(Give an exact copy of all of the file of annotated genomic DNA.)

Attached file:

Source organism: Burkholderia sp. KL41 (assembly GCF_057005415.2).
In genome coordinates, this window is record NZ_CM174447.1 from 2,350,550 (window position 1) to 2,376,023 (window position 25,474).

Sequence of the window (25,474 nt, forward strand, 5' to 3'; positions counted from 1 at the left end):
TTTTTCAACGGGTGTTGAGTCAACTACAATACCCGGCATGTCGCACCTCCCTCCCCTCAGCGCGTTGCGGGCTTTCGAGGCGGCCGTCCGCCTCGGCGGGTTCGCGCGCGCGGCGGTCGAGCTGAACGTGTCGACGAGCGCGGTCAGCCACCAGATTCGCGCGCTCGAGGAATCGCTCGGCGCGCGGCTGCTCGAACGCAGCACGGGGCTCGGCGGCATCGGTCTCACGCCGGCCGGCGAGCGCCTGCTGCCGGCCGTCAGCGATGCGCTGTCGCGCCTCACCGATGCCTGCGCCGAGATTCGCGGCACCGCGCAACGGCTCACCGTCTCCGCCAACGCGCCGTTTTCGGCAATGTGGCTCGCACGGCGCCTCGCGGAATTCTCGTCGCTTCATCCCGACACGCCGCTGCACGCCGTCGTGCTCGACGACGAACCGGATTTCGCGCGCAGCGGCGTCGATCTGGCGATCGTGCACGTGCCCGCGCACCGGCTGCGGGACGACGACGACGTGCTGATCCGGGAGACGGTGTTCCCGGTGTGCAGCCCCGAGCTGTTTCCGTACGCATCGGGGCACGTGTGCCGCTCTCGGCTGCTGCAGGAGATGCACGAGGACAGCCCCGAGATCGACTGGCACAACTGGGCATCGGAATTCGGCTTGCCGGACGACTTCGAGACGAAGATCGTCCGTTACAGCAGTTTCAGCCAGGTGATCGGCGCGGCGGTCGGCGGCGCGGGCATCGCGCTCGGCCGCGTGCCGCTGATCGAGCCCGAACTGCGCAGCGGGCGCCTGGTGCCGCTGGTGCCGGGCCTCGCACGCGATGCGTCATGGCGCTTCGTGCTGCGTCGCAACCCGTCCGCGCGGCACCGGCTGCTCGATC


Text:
Source organism: Burkholderia sp. KL41 (assembly GCF_057005415.2).
In genome coordinates, this window is record NZ_CM174447.1 from 2,350,550 (window position 1) to 2,376,023 (window position 25,474).

Sequence of the window (25,474 nt, forward strand, 5' to 3'; positions counted from 1 at the left end):
TTTTTCAACGGGTGTTGAGTCAACTACAATACCCGGCATGTCGCACCTCCCTCCCCTCAGCGCGTTGCGGGCTTTCGAGGCGGCCGTCCGCCTCGGCGGGTTCGCGCGCGCGGCGGTCGAGCTGAACGTGTCGACGAGCGCGGTCAGCCACCAGATTCGCGCGCTCGAGGAATCGCTCGGCGCGCGGCTGCTCGAACGCAGCACGGGGCTCGGCGGCATCGGTCTCACGCCGGCCGGCGAGCGCCTGCTGCCGGCCGTCAGCGATGCGCTGTCGCGCCTCACCGATGCCTGCGCCGAGATTCGCGGCACCGCGCAACGGCTCACCGTCTCCGCCAACGCGCCGTTTTCGGCAATGTGGCTCGCACGGCGCCTCGCGGAATTCTCGTCGCTTCATCCCGACACGCCGCTGCACGCCGTCGTGCTCGACGACGAACCGGATTTCGCGCGCAGCGGCGTCGATCTGGCGATCGTGCACGTGCCCGCGCACCGGCTGCGGGACGACGACGACGTGCTGATCCGGGAGACGGTGTTCCCGGTGTGCAGCCCCGAGCTGTTTCCGTACGCATCGGGGCACGTGTGCCGCTCTCGGCTGCTGCAGGAGATGCACGAGGACAGCCCCGAGATCGACTGGCACAACTGGGCATCGGAATTCGGCTTGCCGGACGACTTCGAGACGAAGATCGTCCGTTACAGCAGTTTCAGCCAGGTGATCGGCGCGGCGGTCGGCGGCGCGGGCATCGCGCTCGGCCGCGTGCCGCTGATCGAGCCCGAACTGCGCAGCGGGCGCCTGGTGCCGCTGGTGCCGGGCCTCGCACGCGATGCGTCATGGCGCTTCGTGCTGCGTCGCAACCCGTCCGCGCGGCACCGGCTGCTCGATC